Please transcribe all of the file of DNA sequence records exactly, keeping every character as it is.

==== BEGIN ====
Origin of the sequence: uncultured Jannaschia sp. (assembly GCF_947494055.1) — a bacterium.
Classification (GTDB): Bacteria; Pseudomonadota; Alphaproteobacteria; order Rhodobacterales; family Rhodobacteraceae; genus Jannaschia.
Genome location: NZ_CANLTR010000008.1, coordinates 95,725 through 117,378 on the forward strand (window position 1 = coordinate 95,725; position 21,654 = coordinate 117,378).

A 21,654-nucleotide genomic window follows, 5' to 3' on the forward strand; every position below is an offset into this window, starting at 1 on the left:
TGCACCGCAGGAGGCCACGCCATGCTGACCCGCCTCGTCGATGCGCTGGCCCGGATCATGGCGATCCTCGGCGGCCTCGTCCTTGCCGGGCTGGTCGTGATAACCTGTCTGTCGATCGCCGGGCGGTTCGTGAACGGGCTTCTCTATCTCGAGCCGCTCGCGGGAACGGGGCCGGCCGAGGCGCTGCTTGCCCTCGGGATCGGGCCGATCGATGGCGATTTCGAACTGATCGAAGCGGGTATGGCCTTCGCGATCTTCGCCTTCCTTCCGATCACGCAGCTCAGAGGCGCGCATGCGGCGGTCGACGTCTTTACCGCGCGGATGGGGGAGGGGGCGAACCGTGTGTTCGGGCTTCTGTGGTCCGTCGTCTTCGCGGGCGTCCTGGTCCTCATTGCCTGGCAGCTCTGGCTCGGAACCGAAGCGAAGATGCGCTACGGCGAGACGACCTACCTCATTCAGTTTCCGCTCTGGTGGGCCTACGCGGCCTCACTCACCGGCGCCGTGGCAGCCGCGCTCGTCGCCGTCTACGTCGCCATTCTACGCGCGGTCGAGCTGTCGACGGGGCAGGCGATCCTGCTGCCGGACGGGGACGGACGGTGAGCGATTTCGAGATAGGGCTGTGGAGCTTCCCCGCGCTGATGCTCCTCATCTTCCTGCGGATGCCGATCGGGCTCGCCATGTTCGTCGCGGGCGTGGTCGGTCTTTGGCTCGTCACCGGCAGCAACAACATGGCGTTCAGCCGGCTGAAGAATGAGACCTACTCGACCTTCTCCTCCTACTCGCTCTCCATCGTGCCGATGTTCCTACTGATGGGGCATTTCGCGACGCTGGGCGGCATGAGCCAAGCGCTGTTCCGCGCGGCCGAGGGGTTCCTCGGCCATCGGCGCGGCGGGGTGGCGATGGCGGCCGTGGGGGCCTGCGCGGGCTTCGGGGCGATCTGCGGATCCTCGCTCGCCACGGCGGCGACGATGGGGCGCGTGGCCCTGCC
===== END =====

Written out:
Origin of the sequence: uncultured Jannaschia sp. (assembly GCF_947494055.1) — a bacterium.
Classification (GTDB): Bacteria; Pseudomonadota; Alphaproteobacteria; order Rhodobacterales; family Rhodobacteraceae; genus Jannaschia.
Genome location: NZ_CANLTR010000008.1, coordinates 95,725 through 117,378 on the forward strand (window position 1 = coordinate 95,725; position 21,654 = coordinate 117,378).

A 21,654-nucleotide genomic window follows, 5' to 3' on the forward strand; every position below is an offset into this window, starting at 1 on the left:
TGCACCGCAGGAGGCCACGCCATGCTGACCCGCCTCGTCGATGCGCTGGCCCGGATCATGGCGATCCTCGGCGGCCTCGTCCTTGCCGGGCTGGTCGTGATAACCTGTCTGTCGATCGCCGGGCGGTTCGTGAACGGGCTTCTCTATCTCGAGCCGCTCGCGGGAACGGGGCCGGCCGAGGCGCTGCTTGCCCTCGGGATCGGGCCGATCGATGGCGATTTCGAACTGATCGAAGCGGGTATGGCCTTCGCGATCTTCGCCTTCCTTCCGATCACGCAGCTCAGAGGCGCGCATGCGGCGGTCGACGTCTTTACCGCGCGGATGGGGGAGGGGGCGAACCGTGTGTTCGGGCTTCTGTGGTCCGTCGTCTTCGCGGGCGTCCTGGTCCTCATTGCCTGGCAGCTCTGGCTCGGAACCGAAGCGAAGATGCGCTACGGCGAGACGACCTACCTCATTCAGTTTCCGCTCTGGTGGGCCTACGCGGCCTCACTCACCGGCGCCGTGGCAGCCGCGCTCGTCGCCGTCTACGTCGCCATTCTACGCGCGGTCGAGCTGTCGACGGGGCAGGCGATCCTGCTGCCGGACGGGGACGGACGGTGAGCGATTTCGAGATAGGGCTGTGGAGCTTCCCCGCGCTGATGCTCCTCATCTTCCTGCGGATGCCGATCGGGCTCGCCATGTTCGTCGCGGGCGTGGTCGGTCTTTGGCTCGTCACCGGCAGCAACAACATGGCGTTCAGCCGGCTGAAGAATGAGACCTACTCGACCTTCTCCTCCTACTCGCTCTCCATCGTGCCGATGTTCCTACTGATGGGGCATTTCGCGACGCTGGGCGGCATGAGCCAAGCGCTGTTCCGCGCGGCCGAGGGGTTCCTCGGCCATCGGCGCGGCGGGGTGGCGATGGCGGCCGTGGGGGCCTGCGCGGGCTTCGGGGCGATCTGCGGATCCTCGCTCGCCACGGCGGCGACGATGGGGCGCGTGGCCCTGCC